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Who Carries the Burden of Proof in Expungement Cases?

Posted by David L. Clarke | Apr 27, 2017 | 0 Comments

Have you ever heard the phrase “innocent until proven guilty?” The criminal justice system is centered around this concept, which is known as the “burden of proof.” Essentially what this means is that one side is going to have the onus to prove the defense is either innocent or guilty. Because an expungement is a criminal proceeding, the same onus is present: one side must prove their part of the story beyond all reasonable doubt in order for the action to be taken.

However, unlike a criminal proceeding where anyone who is accused is assumed innocent until proof is shown otherwise, an expungement proceeding is actually the opposite. In order to have a criminal record expunged, the convicted individual must be able to show that they have recovered from their criminal conviction. This means showing they have been rehabilitated and that they are ready to become a contributing member of society.

There are several ways to do this, and a skilled Murfreesboro expungement attorney can work with you to prepare your case and best present it before the court that will ultimately make the decision as to whether or not your record will be eliminated. When making this decision, the court will consider several factors:

  • The nature of the crime (including how it is classified—most misdemeanors qualify for expungement but very few felonies do)
  • The risk exposed to the public by expunging your record (will expunging your record place the public at risk of you repeating the crime again?)
  • Steps you have taken towards rehabilitation
  • The amount of time that has passed since the crime occurred and your sentence was completed (you must wait a minimum of five years since your sentence completion to qualify for expungement at all)
  • Your criminal record in total (you may not have more than one conviction on your record in order to qualify)
  • Recommendations from law enforcement officials and the victims in your case
  • Steps you have taken since the crime towards reintegrating into society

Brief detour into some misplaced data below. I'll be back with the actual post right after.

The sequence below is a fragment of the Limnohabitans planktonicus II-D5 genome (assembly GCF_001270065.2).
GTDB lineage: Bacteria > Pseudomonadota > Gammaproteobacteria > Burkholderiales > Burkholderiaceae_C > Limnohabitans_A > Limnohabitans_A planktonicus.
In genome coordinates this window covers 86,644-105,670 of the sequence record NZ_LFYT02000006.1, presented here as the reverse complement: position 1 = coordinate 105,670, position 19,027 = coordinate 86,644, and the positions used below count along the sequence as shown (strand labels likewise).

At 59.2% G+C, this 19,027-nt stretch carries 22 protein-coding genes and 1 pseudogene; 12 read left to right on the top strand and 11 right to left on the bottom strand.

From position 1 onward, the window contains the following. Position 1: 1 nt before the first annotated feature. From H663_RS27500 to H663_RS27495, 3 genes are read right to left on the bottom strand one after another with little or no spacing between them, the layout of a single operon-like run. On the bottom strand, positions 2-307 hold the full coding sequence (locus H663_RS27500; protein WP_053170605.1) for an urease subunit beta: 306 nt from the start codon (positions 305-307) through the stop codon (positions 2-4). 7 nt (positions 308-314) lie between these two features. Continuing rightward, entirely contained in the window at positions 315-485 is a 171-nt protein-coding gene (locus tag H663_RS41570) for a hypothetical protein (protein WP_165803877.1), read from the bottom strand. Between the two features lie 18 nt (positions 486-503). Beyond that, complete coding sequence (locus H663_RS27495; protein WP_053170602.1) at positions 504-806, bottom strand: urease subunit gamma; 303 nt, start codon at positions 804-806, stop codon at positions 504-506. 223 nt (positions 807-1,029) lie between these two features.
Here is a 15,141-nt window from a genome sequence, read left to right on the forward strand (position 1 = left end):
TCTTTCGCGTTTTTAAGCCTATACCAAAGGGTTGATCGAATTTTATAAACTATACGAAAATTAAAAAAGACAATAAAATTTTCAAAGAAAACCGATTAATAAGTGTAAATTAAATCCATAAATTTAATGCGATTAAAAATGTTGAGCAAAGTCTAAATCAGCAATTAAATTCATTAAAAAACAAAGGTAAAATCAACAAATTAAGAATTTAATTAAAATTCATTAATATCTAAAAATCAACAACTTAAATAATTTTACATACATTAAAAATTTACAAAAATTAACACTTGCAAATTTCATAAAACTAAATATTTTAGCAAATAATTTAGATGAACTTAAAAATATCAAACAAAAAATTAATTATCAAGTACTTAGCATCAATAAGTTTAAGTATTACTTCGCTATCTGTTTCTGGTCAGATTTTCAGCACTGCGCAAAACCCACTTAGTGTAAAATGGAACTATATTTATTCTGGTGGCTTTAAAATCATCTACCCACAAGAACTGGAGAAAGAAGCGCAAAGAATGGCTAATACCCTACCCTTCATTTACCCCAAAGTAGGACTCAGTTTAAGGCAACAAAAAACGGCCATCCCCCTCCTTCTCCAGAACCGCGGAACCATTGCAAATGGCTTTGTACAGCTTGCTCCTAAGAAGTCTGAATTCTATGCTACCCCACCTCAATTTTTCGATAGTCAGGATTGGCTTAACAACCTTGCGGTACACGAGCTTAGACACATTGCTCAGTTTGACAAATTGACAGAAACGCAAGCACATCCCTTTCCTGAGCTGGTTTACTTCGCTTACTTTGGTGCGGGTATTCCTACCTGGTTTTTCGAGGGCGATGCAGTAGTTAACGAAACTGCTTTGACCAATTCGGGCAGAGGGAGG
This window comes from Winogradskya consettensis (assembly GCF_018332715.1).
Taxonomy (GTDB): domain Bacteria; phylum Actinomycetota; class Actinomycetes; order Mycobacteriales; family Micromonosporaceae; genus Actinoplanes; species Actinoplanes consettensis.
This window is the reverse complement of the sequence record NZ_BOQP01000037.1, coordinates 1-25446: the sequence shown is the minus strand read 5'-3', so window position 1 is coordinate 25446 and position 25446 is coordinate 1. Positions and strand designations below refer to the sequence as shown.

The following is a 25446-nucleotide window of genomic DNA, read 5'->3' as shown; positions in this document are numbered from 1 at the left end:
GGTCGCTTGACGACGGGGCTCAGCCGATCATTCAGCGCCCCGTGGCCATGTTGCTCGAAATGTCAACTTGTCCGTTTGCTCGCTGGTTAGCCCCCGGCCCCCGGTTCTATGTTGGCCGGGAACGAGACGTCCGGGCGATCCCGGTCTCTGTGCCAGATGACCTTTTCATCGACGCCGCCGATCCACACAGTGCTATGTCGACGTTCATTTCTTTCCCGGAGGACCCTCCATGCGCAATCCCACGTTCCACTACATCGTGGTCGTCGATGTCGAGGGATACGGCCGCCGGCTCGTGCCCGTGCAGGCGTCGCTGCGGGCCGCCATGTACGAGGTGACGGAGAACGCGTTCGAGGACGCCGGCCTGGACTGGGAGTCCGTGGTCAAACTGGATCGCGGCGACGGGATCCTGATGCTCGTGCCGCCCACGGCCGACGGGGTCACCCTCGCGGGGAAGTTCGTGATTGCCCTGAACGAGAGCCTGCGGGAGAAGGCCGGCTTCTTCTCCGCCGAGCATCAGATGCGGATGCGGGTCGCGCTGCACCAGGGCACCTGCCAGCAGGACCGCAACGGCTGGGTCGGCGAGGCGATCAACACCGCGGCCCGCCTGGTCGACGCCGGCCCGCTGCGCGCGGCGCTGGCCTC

• Any other relevant information

Just because you qualify for an expungement does not necessarily mean it will be granted to you. You must demonstrate to the court that you have advanced in your life and learned your lesson from your previous conviction. Knowing what the court will be looking for will help you better-prepare your case and work to gather evidence and develop arguments that will present your efforts to better yourself before the judge. Your ultimate goal is to convince the judge and anyone else who might have any objections that you have learned from your mistake and that the criminal conviction on your record should be wiped clean.

If the judge grants you an expungement, your criminal record will be destroyed, as though it never existed. This can be extremely beneficial, as you'll be able to freely seek employment, housing, and many other things that would otherwise be hindered by a criminal conviction. However, it's important to remember that this isn't something you can do over and over again—expungement is only an option once. If you are convicted of another crime after expungement, regardless of whether it's the same or different, your record will then stay for life.

If you would like to learn more about the expungement process and find out whether or not you qualify, call The Clarke Law Firm now at (615) 796-6299 to schedule an initial consultation and discuss your options.

About the Author

David L. Clarke

As a Murfreesboro attorney, I handle criminal defense cases, personal injury cases, and divorce/child custody cases. I realize that when someone hires me for one these legal issues, they are going through one of the toughest times in their lives. When hired on your case, I will meet with you as o...


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